This is a preview of Sound Money, Forbes’ free weekly newsletter about pressing issues that matter to your financial well-being: personal finance, investing, taxes and retirement. Click here to get it delivered to your inbox on Thursdays.
While the Labor Department’s August’s inflation report raised hopes that inflation may have peaked, the price for such basics as gasoline, food and shelter are all still rising. Still, if you’re rich, the 5.3% increase in consumer prices over the past year may not worry you nearly as much as the House’s proposed tax hikes to pay for Democrats’ $3.5 trillion (over 10 years) spending plans. Those include (along with big corporate tax increases) major revisions to the estate tax, capital gains taxes and how retirement accounts are taxed. The top tax rate for capital gains tax would rise from 20% to 25%—mercifully a lot less than the 39.6% proposed by President Biden.
Senate Democrats, too, have ideas about how to pay for the $3.5 trillion budget bill. Senators Sherrod Brown (D-Ohio) and Ron Wyden (D-Ore.) have proposed levying a 2% excise tax on the amount corporations spend to buy back their own stock. Goldman Sachs
Meanwhile, another tax change that sparked controversy (this one in the separate bipartisan $1 trillion infrastructure bill that passed the Senate last month) may be much ado about nothing. Turns out the Treasury Department already has the authority to require tax reporting from crypto brokers and other key players in the industry. So why is Congress restating what the Treasury can already do? Find out here.
And on the Democrats’ regulatory front, the Wells Fargo saga continues, with Sen. Elizabeth Warren (D-Mass) writing to the Federal Reserve to urge the bank be broken up as a repeat offender that has “failed to eliminate abusive and unlawful practices that have cost consumers hundreds of millions of dollars.”
Haven’t received child tax credit payments yet? The IRS has released an online tool, GetCTC.org, to help track these payments. The tool also helps families who typically are not required to file a tax return to register for this benefit. The new tool is part of the Biden administration’s effort to reach as many families as possible so they can receive these monthly payments.
If you—or your children—are planning to attend college soon, you may want to check out the changes in education benefits Democrats are proposing in their big spending bill, including free community college. While the Dems aren’t proposing to wipe out all student debt, they would expand Public Service Loan Forgiveness for active-duty military service members, allowing their deferments to count as qualifying months toward this program.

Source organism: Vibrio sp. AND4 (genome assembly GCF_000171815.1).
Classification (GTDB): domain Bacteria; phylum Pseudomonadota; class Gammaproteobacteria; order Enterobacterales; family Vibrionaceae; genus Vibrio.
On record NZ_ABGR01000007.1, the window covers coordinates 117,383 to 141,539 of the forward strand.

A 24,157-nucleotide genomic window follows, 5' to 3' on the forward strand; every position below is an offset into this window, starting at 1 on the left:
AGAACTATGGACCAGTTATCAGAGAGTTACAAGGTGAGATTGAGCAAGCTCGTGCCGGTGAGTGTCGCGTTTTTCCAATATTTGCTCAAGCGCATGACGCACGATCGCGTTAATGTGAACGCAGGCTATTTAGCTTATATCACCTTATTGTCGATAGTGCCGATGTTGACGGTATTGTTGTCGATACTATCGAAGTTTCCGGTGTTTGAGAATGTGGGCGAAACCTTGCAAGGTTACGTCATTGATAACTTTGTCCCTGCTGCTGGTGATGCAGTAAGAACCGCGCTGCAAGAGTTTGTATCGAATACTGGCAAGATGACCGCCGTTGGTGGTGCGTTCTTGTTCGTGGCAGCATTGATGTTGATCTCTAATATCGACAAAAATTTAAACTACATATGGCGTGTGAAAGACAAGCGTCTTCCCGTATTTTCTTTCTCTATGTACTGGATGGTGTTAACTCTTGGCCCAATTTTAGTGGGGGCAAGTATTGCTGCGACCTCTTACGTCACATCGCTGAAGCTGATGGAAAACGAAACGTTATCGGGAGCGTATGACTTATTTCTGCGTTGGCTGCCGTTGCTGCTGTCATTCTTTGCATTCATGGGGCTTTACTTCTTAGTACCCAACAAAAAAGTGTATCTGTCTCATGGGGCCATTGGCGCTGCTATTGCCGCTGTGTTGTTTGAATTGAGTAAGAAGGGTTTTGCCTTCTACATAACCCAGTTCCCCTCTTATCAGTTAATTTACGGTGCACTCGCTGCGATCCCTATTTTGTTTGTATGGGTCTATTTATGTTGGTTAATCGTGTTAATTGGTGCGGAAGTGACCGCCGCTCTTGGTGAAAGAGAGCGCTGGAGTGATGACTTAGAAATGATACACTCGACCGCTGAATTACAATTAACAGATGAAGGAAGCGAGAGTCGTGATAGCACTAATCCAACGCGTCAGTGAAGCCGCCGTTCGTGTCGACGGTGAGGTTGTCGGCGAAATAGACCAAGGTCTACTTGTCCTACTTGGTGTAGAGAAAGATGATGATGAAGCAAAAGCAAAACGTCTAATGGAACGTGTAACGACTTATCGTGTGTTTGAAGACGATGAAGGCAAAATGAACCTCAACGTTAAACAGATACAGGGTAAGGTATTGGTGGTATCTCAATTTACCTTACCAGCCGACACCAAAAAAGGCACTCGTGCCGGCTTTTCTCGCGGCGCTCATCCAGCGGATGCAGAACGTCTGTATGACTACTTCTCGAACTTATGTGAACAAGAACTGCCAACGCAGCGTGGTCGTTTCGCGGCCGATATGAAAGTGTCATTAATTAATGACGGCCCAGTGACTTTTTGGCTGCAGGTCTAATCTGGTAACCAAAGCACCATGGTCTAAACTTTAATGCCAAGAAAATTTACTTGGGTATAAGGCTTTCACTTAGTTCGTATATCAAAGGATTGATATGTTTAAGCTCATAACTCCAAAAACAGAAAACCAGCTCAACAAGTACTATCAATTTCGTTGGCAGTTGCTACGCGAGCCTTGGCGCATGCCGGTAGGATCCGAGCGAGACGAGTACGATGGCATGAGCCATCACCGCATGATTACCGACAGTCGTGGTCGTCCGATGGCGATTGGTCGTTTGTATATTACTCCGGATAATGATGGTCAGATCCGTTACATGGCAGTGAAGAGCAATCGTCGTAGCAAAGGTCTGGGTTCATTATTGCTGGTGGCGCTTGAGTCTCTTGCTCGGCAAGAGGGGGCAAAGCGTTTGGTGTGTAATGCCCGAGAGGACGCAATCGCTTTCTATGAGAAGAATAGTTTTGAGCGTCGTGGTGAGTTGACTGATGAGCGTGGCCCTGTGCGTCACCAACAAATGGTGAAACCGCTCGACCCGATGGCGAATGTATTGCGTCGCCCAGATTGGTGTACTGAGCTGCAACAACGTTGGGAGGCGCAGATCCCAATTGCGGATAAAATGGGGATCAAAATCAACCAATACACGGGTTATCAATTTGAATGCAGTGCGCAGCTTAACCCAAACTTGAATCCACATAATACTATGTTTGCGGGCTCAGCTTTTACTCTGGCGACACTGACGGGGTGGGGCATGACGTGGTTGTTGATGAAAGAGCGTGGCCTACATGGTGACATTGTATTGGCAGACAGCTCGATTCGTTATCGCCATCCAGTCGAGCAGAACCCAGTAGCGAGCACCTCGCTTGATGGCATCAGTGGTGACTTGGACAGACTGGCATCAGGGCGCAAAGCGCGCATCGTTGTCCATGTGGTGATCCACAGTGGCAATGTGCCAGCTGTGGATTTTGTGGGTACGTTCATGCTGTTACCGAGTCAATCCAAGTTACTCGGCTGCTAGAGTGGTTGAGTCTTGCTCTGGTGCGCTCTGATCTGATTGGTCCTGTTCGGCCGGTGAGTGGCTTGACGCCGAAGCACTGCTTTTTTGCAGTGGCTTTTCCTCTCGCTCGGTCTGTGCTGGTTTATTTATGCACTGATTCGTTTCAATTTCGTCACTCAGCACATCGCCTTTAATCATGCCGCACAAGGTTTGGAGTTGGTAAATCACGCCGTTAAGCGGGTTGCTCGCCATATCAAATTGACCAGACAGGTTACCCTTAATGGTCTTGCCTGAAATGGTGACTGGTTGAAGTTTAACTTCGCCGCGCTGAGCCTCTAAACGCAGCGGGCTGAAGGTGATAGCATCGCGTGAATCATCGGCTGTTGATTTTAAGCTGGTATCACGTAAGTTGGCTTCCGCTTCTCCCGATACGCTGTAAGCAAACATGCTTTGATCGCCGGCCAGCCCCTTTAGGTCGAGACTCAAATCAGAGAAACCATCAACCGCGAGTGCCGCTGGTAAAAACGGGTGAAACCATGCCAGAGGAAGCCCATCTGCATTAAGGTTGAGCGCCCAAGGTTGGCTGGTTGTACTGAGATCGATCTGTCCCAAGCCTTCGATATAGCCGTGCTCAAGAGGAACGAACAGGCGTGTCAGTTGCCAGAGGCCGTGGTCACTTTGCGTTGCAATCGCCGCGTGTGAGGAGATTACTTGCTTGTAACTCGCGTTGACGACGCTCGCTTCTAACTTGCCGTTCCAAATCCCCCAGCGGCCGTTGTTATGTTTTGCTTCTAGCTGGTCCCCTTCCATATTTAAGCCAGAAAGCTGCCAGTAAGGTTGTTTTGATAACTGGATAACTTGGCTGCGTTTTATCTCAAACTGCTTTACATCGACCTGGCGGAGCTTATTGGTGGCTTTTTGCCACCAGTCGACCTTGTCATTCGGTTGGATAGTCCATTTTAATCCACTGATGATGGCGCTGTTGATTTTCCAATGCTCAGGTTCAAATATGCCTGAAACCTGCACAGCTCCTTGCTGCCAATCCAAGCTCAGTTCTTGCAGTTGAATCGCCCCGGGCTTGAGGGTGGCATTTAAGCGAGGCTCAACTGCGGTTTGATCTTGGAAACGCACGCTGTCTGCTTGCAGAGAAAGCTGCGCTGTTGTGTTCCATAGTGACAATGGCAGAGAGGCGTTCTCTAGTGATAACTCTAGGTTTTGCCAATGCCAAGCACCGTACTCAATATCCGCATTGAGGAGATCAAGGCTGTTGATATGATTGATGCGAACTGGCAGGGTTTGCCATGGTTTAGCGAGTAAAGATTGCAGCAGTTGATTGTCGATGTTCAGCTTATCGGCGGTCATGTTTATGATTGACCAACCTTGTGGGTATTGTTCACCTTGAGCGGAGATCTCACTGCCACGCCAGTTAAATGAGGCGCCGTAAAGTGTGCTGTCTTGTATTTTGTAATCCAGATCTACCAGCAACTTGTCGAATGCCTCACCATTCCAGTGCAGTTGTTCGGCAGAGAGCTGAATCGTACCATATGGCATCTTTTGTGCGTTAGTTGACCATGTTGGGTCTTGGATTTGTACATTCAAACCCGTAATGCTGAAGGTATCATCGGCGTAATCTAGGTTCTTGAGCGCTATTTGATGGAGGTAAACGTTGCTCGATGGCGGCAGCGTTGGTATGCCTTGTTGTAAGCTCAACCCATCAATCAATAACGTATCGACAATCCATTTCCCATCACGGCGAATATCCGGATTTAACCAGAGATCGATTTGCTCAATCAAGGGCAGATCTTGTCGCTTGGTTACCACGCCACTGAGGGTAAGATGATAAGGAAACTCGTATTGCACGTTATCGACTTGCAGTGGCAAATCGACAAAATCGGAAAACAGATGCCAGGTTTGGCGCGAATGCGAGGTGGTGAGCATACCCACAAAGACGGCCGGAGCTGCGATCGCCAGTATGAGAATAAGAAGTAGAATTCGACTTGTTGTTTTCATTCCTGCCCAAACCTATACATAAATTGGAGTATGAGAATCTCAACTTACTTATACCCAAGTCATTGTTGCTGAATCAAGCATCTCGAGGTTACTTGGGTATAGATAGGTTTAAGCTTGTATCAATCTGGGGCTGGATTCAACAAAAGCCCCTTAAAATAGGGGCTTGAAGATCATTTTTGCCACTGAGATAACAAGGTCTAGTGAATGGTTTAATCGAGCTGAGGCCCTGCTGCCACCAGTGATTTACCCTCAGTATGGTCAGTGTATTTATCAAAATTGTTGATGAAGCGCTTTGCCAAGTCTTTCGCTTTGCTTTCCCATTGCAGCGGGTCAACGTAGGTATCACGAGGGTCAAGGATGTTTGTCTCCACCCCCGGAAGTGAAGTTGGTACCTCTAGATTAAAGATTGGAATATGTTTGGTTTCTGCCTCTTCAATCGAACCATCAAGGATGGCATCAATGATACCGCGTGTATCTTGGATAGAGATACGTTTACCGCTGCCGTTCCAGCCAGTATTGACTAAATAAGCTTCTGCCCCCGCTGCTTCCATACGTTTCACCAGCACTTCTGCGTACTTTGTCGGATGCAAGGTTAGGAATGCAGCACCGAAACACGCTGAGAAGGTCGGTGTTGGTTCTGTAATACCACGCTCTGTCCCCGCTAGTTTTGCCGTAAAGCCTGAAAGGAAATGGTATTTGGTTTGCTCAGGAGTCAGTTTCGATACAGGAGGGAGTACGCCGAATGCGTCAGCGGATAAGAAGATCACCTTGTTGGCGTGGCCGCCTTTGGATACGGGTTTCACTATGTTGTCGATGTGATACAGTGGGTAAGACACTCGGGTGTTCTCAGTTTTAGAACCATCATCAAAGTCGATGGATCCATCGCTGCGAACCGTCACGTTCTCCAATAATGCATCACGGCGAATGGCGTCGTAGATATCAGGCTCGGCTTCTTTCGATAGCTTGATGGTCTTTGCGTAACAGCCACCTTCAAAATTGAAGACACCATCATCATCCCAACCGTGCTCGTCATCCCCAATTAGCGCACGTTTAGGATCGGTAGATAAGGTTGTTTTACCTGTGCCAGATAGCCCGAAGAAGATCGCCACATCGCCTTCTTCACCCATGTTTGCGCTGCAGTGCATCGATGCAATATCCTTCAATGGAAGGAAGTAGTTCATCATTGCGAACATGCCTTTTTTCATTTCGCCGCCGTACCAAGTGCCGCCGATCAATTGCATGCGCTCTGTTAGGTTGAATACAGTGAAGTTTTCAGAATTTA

If every day living costs are more your worry, consider moving to a more affordable metro area. A new analysis from LinkedIn’s Economic Graph team on remote work job applications shows that small cities are reaping the benefits of the boom in remote work. Among the top places whose residents are applying for remote jobs: Bend, Oregon; Asheville, N.C.; and Wilmington Delaware.
Novel Graphic: A Pricey Decade: The President’s proposed discretionary spending increase could cost almost $1 trillion over the next ten years.
Source: Committee for a Responsible Federal Budget, President’s Budget, CRFB calculations based on Congressional Budget Office Data.
Gaming giant Epic won an epic battle against Apple
Ark Invest, the New York City investment firm, joins the Tesla selloff frenzy as the stock recovers from its lackluster performance this year. Ark Invest’s founder, Cathie Wood, sold about $266 million in Tesla
Sure, we’re always thinking about taxes when it comes to retirement. But when did you last look at the fees you’re paying in your retirement account? A new report from the U.S. Government Accountability Office (GAO) finds 41% of 401(k) participants don’t believe they’re paying fees, and are unaware that mutual funds have internal fees that are hard to spot.
Don’t have an employer sponsored retirement plan? If the retirement provisions of the Democrat’s Build Back Better Act passes, your employer will be required to offer a retirement plan that automatically enrolls employees. And if your employer happens to receive Medicare or Medicaid funding, you’ll be required to get the Covid-19 vaccine, per President Biden’s executive order last week.